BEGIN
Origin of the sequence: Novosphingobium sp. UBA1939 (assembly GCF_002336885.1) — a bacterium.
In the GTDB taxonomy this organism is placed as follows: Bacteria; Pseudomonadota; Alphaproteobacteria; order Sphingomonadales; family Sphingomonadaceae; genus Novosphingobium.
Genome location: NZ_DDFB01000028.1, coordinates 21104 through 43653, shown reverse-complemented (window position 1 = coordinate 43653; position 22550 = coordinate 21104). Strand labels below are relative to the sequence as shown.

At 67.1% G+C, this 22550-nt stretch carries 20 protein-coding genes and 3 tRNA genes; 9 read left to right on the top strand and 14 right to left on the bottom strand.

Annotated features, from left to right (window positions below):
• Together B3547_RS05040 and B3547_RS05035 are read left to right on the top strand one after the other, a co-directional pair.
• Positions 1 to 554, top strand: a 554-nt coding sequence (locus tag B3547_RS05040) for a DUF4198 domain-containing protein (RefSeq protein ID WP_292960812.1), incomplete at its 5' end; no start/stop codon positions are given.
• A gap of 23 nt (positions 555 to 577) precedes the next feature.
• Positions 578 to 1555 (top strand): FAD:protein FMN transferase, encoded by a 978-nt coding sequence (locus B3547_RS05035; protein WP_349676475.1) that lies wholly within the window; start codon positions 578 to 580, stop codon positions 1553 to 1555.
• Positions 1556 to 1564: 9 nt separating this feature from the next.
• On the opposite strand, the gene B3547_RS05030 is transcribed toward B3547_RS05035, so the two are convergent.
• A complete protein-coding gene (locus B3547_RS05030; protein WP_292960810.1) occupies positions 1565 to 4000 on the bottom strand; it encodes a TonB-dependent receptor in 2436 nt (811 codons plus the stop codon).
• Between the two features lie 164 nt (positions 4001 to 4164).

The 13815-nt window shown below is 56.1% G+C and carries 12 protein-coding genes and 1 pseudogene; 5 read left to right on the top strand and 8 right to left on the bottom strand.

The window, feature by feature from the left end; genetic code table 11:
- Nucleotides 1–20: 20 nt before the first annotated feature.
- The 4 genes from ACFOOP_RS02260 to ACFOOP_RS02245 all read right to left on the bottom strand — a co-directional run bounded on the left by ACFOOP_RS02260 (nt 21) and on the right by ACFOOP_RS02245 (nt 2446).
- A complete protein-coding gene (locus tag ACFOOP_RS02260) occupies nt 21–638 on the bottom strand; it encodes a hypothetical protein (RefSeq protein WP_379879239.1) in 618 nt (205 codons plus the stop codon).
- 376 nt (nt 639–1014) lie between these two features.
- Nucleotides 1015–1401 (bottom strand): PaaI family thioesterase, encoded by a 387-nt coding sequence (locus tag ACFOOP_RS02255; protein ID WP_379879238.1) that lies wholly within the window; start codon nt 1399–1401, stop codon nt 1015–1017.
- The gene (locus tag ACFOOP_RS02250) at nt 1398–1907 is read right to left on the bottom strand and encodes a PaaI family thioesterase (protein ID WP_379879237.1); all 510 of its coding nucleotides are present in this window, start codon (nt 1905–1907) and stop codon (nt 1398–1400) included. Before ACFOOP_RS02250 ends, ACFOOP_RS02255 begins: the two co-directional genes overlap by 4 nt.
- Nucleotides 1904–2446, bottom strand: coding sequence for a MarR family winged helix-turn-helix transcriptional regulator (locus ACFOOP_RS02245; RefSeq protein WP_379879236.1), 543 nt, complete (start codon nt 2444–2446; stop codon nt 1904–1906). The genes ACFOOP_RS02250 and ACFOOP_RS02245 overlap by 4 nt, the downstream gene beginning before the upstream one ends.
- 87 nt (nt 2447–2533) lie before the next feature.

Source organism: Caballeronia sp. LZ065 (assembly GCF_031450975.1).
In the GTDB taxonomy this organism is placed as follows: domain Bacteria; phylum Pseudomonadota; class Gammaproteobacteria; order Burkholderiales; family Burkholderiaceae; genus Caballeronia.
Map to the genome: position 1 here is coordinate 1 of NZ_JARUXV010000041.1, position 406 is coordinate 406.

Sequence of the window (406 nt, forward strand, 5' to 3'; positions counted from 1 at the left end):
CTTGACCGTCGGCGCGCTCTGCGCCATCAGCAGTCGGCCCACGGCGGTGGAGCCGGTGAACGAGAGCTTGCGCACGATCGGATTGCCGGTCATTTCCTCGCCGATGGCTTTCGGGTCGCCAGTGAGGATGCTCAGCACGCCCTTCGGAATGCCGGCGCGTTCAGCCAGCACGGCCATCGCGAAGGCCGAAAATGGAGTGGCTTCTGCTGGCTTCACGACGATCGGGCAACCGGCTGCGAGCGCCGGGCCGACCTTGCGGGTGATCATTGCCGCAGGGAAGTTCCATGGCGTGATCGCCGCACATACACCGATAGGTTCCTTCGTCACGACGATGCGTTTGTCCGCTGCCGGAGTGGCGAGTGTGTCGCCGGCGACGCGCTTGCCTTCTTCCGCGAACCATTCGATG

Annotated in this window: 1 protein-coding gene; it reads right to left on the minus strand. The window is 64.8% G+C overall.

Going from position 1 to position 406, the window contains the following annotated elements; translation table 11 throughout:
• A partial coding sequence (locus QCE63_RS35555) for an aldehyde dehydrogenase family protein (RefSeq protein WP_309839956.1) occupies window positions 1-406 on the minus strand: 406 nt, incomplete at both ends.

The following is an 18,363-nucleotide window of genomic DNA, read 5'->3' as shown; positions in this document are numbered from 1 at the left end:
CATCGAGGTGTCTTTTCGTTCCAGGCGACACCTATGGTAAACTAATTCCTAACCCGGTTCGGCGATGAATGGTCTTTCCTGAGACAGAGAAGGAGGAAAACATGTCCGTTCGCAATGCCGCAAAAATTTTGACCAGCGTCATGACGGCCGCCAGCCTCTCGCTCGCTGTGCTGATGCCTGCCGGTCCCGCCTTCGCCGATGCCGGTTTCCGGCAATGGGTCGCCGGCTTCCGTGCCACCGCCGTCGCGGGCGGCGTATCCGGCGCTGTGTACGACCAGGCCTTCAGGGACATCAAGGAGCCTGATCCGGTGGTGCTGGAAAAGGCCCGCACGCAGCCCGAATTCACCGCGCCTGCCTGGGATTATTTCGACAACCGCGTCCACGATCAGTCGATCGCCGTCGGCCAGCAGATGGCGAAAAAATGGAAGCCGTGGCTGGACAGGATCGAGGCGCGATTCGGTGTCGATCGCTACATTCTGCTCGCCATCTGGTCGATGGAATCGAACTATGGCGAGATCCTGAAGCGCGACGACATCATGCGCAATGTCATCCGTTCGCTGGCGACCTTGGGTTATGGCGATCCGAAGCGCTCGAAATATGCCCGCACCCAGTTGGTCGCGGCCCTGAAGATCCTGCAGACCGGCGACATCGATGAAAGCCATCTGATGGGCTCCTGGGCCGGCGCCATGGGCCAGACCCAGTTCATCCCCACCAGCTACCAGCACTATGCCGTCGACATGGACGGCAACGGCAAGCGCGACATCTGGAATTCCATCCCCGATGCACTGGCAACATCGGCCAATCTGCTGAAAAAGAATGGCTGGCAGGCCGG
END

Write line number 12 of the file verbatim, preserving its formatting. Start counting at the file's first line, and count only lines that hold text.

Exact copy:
• A complete protein-coding gene (locus B3547_RS05030; protein WP_292960810.1) occupies positions 1565 to 4000 on the bottom strand; it encodes a TonB-dependent receptor in 2436 nt (811 codons plus the stop codon).